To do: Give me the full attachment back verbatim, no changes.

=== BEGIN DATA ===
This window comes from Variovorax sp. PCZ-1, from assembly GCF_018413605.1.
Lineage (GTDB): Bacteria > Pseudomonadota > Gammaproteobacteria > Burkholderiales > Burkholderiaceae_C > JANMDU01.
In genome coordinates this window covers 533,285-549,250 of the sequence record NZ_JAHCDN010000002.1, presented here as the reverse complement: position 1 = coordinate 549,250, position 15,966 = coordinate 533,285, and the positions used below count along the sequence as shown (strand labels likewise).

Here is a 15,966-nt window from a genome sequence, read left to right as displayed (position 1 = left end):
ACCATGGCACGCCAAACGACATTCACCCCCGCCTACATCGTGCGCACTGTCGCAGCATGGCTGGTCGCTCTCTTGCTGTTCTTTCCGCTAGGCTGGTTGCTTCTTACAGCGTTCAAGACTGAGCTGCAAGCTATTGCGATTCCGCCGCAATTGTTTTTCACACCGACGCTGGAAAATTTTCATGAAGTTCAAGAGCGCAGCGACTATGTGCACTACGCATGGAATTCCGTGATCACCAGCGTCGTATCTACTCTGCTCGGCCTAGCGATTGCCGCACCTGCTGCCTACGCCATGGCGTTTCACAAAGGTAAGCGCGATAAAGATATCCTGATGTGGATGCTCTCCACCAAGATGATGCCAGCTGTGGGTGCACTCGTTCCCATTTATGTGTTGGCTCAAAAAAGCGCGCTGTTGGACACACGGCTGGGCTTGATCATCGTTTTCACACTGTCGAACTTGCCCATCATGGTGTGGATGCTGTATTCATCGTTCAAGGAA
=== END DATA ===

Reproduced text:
This window comes from Variovorax sp. PCZ-1, from assembly GCF_018413605.1.
Lineage (GTDB): Bacteria > Pseudomonadota > Gammaproteobacteria > Burkholderiales > Burkholderiaceae_C > JANMDU01.
In genome coordinates this window covers 533,285-549,250 of the sequence record NZ_JAHCDN010000002.1, presented here as the reverse complement: position 1 = coordinate 549,250, position 15,966 = coordinate 533,285, and the positions used below count along the sequence as shown (strand labels likewise).

Here is a 15,966-nt window from a genome sequence, read left to right as displayed (position 1 = left end):
ACCATGGCACGCCAAACGACATTCACCCCCGCCTACATCGTGCGCACTGTCGCAGCATGGCTGGTCGCTCTCTTGCTGTTCTTTCCGCTAGGCTGGTTGCTTCTTACAGCGTTCAAGACTGAGCTGCAAGCTATTGCGATTCCGCCGCAATTGTTTTTCACACCGACGCTGGAAAATTTTCATGAAGTTCAAGAGCGCAGCGACTATGTGCACTACGCATGGAATTCCGTGATCACCAGCGTCGTATCTACTCTGCTCGGCCTAGCGATTGCCGCACCTGCTGCCTACGCCATGGCGTTTCACAAAGGTAAGCGCGATAAAGATATCCTGATGTGGATGCTCTCCACCAAGATGATGCCAGCTGTGGGTGCACTCGTTCCCATTTATGTGTTGGCTCAAAAAAGCGCGCTGTTGGACACACGGCTGGGCTTGATCATCGTTTTCACACTGTCGAACTTGCCCATCATGGTGTGGATGCTGTATTCATCGTTCAAGGAA